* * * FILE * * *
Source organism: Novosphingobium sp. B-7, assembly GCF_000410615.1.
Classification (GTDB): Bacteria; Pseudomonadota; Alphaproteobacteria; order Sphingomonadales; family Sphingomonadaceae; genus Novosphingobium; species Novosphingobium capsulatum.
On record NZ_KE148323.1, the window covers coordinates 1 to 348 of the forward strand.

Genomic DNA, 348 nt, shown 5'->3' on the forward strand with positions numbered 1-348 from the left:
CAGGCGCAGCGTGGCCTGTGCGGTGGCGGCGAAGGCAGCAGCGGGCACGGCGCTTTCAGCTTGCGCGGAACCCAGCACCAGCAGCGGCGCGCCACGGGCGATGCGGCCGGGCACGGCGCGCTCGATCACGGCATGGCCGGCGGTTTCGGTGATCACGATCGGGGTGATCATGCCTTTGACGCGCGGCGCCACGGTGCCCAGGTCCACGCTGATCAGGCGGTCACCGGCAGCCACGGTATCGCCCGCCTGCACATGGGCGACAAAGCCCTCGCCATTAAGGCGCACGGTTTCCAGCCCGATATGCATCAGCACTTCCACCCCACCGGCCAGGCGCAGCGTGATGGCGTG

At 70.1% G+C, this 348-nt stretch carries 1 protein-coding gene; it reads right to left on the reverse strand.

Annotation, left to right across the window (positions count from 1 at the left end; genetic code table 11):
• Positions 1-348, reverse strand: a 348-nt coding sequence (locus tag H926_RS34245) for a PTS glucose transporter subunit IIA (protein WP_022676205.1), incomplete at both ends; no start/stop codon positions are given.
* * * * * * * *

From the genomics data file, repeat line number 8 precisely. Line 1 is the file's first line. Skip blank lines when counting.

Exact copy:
• Positions 1-348, reverse strand: a 348-nt coding sequence (locus tag H926_RS34245) for a PTS glucose transporter subunit IIA (protein WP_022676205.1), incomplete at both ends; no start/stop codon positions are given.